Jiří Kristek, partner and head of industrial space and shopping park leasing, Cushman & Wakefield: “The Czech Republic has traditionally been proud of its status as a country suitable for the manufacturing sector. The fact that it holds this position is very good news for the whole economy, which shows the attractiveness of the country for new construction. Several factors contribute to this, the most important of which are the strategic location within Europe, a skilled workforce and a stable economic environment. "

The best in the CEE region and in the whole of Europe

This year, last year and the year before, the Czechia was the best-rated European country in the so-called basic evaluation of the ranking, which attaches equal importance to operating conditions and cost competitiveness. Globally, the Czech Republic ranks fifth behind top manufacturing destinations such as China, India, USA and Canada.

It was with Canada that the Czechia exchanged positions this year - which largely caused an increase in labor costs throughout the CEE region. This became a major obstacle to "reshoring" plans to Central and Eastern European countries, which was to be one of the possible responses to supply chain disruptions during a pandemic. Even so, Lithuania (seventh position) and Poland (tenth place) were also in the top ten countries.

Of the countries in Western Europe, Spain took the highest position, making a significant jump from last year's 29th to this year's 12th place thanks to improved economic and political stability and falling labor costs.

Top ten countries of the Global Manufacturing Risk Index 2021, basic assessment

RankCountry1China2India3USA4Canada5Czech Republic6Indonesia7Lithuania8Thailand9Malaysia10Poland

Source: Cushman & Wakefield

Low risk, reasonable cost

Compared to last year's seventh place, the Czech Republic's position in the risk assessment ranking has improved this year: we are also fifth in this respect. Within CEE, it is again the best position, but from European countries, Finland is one place ahead of us - "disadvantageous" in terms of costs, but with one of the lowest levels of geopolitical risk and also with a very strong recovery of the manufacturing sector in 2020.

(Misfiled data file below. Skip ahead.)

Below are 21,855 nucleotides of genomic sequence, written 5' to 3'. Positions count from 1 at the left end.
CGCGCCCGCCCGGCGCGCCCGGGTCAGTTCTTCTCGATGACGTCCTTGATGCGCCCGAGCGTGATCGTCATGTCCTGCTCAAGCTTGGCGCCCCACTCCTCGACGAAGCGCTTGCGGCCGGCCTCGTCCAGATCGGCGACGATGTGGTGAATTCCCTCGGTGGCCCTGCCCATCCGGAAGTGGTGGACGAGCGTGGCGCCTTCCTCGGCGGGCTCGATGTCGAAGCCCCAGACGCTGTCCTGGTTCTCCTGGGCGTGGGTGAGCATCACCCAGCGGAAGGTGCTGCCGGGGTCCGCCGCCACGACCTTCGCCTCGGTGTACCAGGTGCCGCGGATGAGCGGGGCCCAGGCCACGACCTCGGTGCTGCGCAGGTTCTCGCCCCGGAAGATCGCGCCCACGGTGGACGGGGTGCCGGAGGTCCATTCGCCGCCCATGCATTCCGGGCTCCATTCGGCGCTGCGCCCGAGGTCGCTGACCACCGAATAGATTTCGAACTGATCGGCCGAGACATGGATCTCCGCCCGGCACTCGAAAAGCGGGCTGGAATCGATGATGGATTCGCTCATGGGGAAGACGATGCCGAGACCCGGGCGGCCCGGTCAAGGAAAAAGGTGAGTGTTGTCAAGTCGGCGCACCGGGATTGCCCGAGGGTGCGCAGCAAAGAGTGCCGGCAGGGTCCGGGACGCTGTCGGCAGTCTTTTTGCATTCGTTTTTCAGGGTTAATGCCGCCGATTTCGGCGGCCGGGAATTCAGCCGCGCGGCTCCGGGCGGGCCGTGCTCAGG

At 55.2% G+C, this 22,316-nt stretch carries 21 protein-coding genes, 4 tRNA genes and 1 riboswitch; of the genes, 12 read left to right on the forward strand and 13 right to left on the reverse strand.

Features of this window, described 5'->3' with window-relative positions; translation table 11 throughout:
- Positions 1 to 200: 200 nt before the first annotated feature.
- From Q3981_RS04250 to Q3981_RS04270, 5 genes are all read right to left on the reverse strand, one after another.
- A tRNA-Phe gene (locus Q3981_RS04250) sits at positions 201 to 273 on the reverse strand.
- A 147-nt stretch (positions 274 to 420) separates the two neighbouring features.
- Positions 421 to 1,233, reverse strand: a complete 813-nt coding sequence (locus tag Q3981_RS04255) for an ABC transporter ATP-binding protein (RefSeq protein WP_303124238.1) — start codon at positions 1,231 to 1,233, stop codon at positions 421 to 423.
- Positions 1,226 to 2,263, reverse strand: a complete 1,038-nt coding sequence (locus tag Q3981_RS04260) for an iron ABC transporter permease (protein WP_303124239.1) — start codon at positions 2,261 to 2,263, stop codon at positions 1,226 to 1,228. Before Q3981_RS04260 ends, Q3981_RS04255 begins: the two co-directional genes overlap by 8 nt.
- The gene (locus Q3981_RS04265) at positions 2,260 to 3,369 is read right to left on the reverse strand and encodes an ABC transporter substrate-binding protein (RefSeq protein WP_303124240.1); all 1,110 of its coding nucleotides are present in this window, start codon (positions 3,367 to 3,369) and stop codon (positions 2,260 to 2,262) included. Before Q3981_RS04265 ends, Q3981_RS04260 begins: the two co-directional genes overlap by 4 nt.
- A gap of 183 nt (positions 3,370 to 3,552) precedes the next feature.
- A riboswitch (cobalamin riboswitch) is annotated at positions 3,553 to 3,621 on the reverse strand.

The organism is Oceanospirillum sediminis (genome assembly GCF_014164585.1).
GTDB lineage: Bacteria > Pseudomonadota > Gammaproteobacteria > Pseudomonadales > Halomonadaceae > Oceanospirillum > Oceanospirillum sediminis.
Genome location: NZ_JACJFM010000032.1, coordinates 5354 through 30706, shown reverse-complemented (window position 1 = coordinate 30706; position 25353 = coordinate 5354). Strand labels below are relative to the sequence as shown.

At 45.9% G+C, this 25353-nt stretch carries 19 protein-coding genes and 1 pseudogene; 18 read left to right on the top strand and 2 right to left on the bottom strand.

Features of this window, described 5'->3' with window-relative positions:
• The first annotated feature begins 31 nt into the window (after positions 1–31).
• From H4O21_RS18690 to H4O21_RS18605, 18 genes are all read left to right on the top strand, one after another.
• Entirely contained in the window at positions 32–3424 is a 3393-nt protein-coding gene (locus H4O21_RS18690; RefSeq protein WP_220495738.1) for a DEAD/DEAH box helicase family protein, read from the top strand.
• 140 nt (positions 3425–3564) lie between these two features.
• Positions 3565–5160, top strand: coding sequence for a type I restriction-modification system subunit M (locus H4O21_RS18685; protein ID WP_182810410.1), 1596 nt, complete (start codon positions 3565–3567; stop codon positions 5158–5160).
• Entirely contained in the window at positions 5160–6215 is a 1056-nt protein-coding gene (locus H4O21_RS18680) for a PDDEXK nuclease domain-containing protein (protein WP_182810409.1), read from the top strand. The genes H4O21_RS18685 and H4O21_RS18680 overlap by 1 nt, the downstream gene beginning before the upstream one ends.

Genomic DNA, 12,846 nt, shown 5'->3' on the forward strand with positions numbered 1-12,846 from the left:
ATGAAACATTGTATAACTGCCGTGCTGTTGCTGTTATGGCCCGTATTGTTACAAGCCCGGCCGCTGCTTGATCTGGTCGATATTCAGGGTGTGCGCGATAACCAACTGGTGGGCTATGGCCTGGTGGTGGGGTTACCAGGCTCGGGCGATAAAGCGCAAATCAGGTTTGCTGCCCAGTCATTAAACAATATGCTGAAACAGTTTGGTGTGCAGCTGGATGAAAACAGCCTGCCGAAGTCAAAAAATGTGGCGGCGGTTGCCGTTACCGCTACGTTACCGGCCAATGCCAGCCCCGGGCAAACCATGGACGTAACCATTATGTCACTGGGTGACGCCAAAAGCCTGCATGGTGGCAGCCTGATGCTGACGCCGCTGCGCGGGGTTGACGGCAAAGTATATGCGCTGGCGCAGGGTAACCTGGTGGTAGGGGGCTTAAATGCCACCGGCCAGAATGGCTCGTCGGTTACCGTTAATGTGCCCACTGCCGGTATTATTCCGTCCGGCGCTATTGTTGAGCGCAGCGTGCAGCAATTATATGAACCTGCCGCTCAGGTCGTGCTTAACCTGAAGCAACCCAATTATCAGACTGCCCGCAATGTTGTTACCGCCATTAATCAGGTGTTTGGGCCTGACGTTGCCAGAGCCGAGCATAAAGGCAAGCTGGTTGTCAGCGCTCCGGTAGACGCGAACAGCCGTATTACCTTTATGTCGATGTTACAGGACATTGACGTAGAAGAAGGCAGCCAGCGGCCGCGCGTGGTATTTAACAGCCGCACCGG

In terms of costs (for labor, energy or real estate), the Czechia is far from being the cheapest country: it ranked in the second quarter. From European destinations, it is surpassed by Lithuania (9th place - the highest in Europe), Russia, Bulgaria, Turkey and Romania. Even so, the local costs are low enough to make the combination of other parameters considered in our country an ideal location for the production plant.

Jiří Kristek, partner and head of industrial space and shopping park leasing, Cushman & Wakefield: “The Czech Republic still holds an advantageous position in deciding multinational companies where to place production. It excels mainly due to the appropriate combination of key factors that influence these strategic decisions. It is not the cheapest in terms of cost - cheaper Asian countries outperform it, while countries such as the USA and Germany are more stable in terms of risk. However, when comparing all the parameters that the Czech Republic offers, this is the optimal country to invest in. ”

Recovery from the crisis

For the second time, the ranking also assesses countries' ability to recover from the coronavirus crisis. The percentage of population vaccination and the expected GDP growth were assessed. In this respect, the Czechia is in the second quarter of the countries with the best position for a restart, with China, Ireland and the Netherlands in the top three.

Jiří Kristek, Cushman & Wakefield's partner and head of industrial space and shopping park leasing: The steps taken are essential for the manufacturing sector to function without any obstacles or restrictions. "

Nearshoring instead of offshoring

Offshoring is a trend that has been a very inflected topic in previous years of the survey. However, the pandemic has shown that it can be a major challenge not only for manufacturing companies, especially due to the disruption of traditional ties and the flow of goods. Therefore, various solutions eliminating this dependence are now coming into the spotlight, one of which may be the so-called nearshoring, ie the approximation of production capacities to the place of consumption. However, it is not easy, as there are not enough suitable locations in the target destinations to cover all the demand. At the same time, manufacturing companies can fight the shortage of skilled labor and its higher price.